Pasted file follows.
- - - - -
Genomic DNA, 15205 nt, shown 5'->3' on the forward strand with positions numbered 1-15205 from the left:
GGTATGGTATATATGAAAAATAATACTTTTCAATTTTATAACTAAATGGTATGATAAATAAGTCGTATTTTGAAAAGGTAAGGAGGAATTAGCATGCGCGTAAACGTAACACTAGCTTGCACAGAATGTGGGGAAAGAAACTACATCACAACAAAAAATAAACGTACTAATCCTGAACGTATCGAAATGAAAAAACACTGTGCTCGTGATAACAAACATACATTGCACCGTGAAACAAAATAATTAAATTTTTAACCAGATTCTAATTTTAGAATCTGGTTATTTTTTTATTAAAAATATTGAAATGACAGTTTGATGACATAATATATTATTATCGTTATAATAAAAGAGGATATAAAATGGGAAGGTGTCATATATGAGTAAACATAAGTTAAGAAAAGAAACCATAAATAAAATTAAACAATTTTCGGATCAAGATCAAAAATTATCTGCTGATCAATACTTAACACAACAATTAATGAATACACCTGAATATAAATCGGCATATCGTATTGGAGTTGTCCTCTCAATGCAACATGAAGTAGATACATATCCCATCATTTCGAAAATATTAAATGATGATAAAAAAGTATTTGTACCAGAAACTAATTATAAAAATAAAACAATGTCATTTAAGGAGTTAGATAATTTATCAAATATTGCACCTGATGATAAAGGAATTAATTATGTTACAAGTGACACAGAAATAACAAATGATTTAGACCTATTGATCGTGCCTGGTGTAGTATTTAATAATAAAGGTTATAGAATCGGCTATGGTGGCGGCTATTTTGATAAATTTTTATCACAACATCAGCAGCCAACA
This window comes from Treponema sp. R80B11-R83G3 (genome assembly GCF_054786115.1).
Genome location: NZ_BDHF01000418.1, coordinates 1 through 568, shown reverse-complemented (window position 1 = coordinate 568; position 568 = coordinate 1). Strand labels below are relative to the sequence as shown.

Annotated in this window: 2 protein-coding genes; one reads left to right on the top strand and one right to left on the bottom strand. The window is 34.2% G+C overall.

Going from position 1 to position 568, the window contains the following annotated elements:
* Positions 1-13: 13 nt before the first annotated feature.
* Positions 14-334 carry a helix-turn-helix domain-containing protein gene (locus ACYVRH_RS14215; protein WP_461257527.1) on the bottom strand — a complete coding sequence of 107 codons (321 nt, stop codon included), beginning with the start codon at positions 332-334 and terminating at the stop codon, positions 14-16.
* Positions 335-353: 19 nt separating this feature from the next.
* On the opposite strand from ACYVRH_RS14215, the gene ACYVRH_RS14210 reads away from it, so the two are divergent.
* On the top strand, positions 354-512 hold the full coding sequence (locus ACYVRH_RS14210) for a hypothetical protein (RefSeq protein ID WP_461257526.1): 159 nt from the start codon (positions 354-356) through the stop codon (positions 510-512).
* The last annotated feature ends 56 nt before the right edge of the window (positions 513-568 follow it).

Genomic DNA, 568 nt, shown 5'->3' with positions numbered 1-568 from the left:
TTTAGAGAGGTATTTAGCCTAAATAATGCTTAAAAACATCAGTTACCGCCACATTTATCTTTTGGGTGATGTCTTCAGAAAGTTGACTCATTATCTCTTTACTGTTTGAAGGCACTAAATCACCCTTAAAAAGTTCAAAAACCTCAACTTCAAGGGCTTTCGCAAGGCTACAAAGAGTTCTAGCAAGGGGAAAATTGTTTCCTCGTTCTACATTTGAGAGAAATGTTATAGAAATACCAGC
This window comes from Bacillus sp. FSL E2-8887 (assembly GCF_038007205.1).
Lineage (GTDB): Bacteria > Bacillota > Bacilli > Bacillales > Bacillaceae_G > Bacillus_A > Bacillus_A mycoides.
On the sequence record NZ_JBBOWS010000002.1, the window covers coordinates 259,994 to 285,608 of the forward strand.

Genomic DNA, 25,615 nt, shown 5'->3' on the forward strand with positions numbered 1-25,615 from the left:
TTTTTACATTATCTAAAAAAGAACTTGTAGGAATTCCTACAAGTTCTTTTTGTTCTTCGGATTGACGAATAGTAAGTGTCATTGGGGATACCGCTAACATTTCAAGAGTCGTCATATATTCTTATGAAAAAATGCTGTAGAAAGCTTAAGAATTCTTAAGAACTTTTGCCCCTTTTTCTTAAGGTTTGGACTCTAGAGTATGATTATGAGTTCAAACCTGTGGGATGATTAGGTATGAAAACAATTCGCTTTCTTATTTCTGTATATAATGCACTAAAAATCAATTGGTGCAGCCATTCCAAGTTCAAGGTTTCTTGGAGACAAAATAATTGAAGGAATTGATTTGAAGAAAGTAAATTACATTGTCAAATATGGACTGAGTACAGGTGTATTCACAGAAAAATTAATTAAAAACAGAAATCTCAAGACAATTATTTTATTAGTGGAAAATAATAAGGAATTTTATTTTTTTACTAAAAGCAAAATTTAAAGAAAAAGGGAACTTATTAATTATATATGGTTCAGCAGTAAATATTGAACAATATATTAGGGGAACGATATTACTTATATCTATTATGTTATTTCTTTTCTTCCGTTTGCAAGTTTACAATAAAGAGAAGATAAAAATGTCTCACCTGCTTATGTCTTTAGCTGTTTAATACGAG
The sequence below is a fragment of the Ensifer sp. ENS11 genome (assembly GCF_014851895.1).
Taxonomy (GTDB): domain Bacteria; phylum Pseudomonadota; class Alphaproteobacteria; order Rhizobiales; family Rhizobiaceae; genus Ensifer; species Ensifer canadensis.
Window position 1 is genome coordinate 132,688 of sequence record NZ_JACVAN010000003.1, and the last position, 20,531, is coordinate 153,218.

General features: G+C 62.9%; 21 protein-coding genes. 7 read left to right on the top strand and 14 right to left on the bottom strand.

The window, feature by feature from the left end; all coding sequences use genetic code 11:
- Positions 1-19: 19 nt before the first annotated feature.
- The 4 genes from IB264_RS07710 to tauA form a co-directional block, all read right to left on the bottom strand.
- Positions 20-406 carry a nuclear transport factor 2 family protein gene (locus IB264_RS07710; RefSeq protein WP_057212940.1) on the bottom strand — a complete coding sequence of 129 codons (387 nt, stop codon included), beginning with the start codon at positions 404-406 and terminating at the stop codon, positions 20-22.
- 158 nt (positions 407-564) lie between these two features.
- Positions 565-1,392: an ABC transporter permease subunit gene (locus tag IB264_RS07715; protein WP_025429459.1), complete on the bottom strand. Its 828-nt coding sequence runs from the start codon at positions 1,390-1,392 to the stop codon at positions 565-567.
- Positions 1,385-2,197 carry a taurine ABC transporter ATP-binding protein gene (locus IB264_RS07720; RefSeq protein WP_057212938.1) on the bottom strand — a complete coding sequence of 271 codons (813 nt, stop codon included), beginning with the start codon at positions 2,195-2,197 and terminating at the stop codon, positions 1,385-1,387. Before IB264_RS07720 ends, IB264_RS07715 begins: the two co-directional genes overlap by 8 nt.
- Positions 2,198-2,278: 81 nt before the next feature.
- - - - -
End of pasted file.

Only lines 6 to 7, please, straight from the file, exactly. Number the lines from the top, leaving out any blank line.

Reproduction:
Going from position 1 to position 568, the window contains the following annotated elements:
* Positions 1-13: 13 nt before the first annotated feature.